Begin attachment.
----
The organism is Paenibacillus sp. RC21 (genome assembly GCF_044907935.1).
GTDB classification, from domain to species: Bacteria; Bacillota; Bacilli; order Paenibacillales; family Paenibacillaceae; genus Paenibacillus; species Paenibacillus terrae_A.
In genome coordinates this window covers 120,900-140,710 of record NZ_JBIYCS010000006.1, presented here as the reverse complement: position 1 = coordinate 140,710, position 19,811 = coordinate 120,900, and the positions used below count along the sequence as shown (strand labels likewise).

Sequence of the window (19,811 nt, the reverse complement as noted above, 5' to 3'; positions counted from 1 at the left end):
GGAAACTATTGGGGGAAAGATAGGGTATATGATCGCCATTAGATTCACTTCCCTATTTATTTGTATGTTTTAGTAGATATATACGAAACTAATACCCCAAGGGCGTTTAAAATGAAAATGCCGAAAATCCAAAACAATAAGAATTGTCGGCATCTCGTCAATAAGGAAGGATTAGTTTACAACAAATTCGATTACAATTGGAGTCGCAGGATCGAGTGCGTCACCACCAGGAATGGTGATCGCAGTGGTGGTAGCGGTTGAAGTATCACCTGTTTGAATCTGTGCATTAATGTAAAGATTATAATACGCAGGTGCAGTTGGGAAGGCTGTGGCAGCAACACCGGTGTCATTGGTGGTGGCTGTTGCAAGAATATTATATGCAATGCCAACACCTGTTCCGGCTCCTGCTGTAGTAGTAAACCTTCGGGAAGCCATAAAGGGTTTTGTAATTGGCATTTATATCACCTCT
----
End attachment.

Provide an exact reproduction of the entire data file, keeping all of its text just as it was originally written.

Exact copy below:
The organism is Paenibacillus sp. RC21 (genome assembly GCF_044907935.1).
GTDB classification, from domain to species: Bacteria; Bacillota; Bacilli; order Paenibacillales; family Paenibacillaceae; genus Paenibacillus; species Paenibacillus terrae_A.
In genome coordinates this window covers 120,900-140,710 of record NZ_JBIYCS010000006.1, presented here as the reverse complement: position 1 = coordinate 140,710, position 19,811 = coordinate 120,900, and the positions used below count along the sequence as shown (strand labels likewise).

Sequence of the window (19,811 nt, the reverse complement as noted above, 5' to 3'; positions counted from 1 at the left end):
GGAAACTATTGGGGGAAAGATAGGGTATATGATCGCCATTAGATTCACTTCCCTATTTATTTGTATGTTTTAGTAGATATATACGAAACTAATACCCCAAGGGCGTTTAAAATGAAAATGCCGAAAATCCAAAACAATAAGAATTGTCGGCATCTCGTCAATAAGGAAGGATTAGTTTACAACAAATTCGATTACAATTGGAGTCGCAGGATCGAGTGCGTCACCACCAGGAATGGTGATCGCAGTGGTGGTAGCGGTTGAAGTATCACCTGTTTGAATCTGTGCATTAATGTAAAGATTATAATACGCAGGTGCAGTTGGGAAGGCTGTGGCAGCAACACCGGTGTCATTGGTGGTGGCTGTTGCAAGAATATTATATGCAATGCCAACACCTGTTCCGGCTCCTGCTGTAGTAGTAAACCTTCGGGAAGCCATAAAGGGTTTTGTAATTGGCATTTATATCACCTCT